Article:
According to the Belmont website: “There are three main reasons for Belmont Light to implement TOU rates. When done correctly, TOU rates: lower costs for customers who are able to shift their electric usage to off-peak times; lower costs for Belmont Light as a whole by reducing the total amount of energy that it is necessary to purchase during peak times; and create more opportunity for a greener power supply since energy is more likely to come from fossil fuel sources during on-peak times.”

Belmont has a website portal for the pilot program participants to monitor their consumption patterns. To help pilot program participants understand how TOU would work, Belmont created software tools that customers used to estimate saving based on their previous year's power consumption history, a tool to calculate savings from load shifting, and also a calculator for solar owners.  If you look at the TOU schedule below, solar owners will like that peak loads are from 1 pm to 7 pm during the summer because that overlaps with PV production, although during the non-summer months PV production from 4-8 pm is minimal.  

Time of Use Program for the Town of Belmont, MA

Time of Use Program for the Town of Belmont, MA

Advantages

  • Utility customers that adjust when they use power can reduce their power bill. Customers that ignore the TOU rates and use power during peak hours will likely see their bills increase. Simple time schedules make it easy to understand. Overall, the cost of power is lower without any capital investment.
  • The town of Belmont, MA carefully modeled their cost and TOU rate structures and used pilot programs to gather customer feedback and make adjustments. This allowed for a smoother pilot program roll out with the customer, the utility, and the regional grid benefitting. One important aspect that customers like is access to the data so they can visually see how they are doing and monitor their progress. AMI (Advanced Metering Infrastructure) packages for smart meters vary considerably regarding how customers perceive their ability to clearly see their power consumption history and situation.  

Disadvantages

  • TOU must be simple so that customers understand it and it must provide enough differential to motivate behavior. This simplicity does not deal with many dynamic pricing events that we see in LMP pricing or the complex problem of minimizing loads during a single peak hour in a month. TOU does not address the many opportunities in the area of “ancillary services”.
  • TOU pricing cannot replace energy storage but may reduce the need for storage. There are many loads that are not discretionary, like refrigerators, freezers, cooking, and some space heating loads. The easy applications are EV chargers which come with scheduling tools, but some devices like electric water heaters need automation so the homeowner is not toggling circuit breakers. This could be a simple timer, but new Smart Grid automation options are being developed.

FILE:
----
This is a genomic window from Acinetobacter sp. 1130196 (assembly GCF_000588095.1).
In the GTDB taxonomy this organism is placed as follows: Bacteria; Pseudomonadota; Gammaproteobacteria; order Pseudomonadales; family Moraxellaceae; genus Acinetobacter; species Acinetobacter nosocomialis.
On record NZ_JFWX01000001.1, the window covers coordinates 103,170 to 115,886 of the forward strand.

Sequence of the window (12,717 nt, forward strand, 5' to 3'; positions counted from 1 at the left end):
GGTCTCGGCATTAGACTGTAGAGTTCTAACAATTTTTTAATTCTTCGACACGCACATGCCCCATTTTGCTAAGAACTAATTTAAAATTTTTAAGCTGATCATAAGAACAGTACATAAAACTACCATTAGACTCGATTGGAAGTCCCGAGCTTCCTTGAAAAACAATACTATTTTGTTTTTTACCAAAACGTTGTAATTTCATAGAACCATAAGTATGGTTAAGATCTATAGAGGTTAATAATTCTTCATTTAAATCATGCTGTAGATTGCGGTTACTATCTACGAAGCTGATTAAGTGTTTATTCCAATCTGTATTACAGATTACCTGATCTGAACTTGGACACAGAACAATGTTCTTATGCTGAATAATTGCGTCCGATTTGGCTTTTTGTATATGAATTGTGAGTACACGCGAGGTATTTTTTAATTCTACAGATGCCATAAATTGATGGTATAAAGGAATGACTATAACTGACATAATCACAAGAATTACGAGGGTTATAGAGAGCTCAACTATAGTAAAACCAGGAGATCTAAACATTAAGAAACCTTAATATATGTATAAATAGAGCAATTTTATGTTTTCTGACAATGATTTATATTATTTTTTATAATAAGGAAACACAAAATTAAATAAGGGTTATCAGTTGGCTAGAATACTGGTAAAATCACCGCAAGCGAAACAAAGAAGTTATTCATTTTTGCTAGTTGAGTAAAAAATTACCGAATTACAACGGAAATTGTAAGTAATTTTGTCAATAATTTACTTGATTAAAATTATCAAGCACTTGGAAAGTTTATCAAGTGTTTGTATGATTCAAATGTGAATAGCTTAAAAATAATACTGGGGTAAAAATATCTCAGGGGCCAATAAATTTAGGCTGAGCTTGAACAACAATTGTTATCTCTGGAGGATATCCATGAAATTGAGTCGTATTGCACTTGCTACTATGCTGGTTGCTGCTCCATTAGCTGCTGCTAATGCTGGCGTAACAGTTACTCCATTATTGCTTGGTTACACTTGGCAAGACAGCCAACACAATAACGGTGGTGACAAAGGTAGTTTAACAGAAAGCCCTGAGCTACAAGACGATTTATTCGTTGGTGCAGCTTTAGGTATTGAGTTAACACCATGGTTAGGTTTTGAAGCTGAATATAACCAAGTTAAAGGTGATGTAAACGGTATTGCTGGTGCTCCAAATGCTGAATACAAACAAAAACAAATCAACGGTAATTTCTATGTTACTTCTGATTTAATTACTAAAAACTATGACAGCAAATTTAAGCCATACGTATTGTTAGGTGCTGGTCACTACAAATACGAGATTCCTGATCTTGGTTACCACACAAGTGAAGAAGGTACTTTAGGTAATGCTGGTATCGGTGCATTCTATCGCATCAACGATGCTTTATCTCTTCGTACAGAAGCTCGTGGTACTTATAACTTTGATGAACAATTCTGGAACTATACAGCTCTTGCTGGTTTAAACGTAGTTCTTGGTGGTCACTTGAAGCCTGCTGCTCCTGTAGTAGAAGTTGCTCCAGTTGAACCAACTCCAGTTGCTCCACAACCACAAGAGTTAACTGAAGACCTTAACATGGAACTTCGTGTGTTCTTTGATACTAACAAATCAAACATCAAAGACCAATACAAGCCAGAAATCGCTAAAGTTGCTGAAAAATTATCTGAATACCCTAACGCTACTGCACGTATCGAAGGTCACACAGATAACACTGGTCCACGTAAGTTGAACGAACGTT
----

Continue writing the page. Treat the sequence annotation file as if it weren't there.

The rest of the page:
The Future

What is holding us up? TOU is only one aspect of demand response, and it requires Smart Meters, Smart Meter AMI, and innovative utilities willing to invest the time to develop a TOU metering and billing system.

  • The future will need more effective management and automation of power-consuming devices. Those participants in the Belmont pilot program can monitor their portal, look at their smartwatch and then manually adjust operating modes of their power-consuming equipment. Programs like TOU will encourage more automation, and communications standards like OpenADR can make this happen. Today EV chargers (Charge Point, Juice Box, Tesla), Solar PV inverters (Enphase, Generac, Solar Edge, Sungrow), and Mini-split HVAC system (Mitsubishi, Daiken, Fujitsu) have their own proprietary communications typically using WiFi. Heat Pump hot water heaters are only now getting smart with most installed equipment simply powered from a dumb circuit breaker. 
  • As utilities across the globe struggle with securing a diverse and growing collection of communication standards used for coordinating and managing customer DERs such as solar PV, battery storage, electric vehicles, and other demand-side management (DSM) resources, the OpenADR Alliance has seen a growing interest and adoption of OpenADR implementations.  Utilities are finding ways to help customers manage their power-consuming devices and they need to find a cost-effective and secure way to manage periods of resource need on the electrical grid with load management, demand response, and dynamic pricing programs.
  • Eaton has new WiFi circuit breakers, and new breaker panels like the SPAN panel have complete WiFi-enabled circuit breakers that enable automation. Many EV companies promise future EV models will be enabled with “bidirectional charging” or V2G or Vehicle to Grid. Utilities are keen to turn the threat that EVs can exasperate peak loads into an opportunity where they are managed to consume DER power when it is available and at a low cost. 
  • There are many benefits that demand response and energy storage can provide that existing markets are currently unable to monetize and are a lost opportunity. There is still a need for new federal, state, and local policy best practices for demand response and energy storage.  As each utility is different this is a challenging issue. Energy markets are generally designed for resources such as generators and load-reducers that provide a single service, but demand response and energy storage can provide multiple benefits depending on how they operate. Suffice it to say that we will see more innovative utility policies, regulations, markets, and programs like TOU that will be able to monetize the many benefits that demand response and energy storage can provide.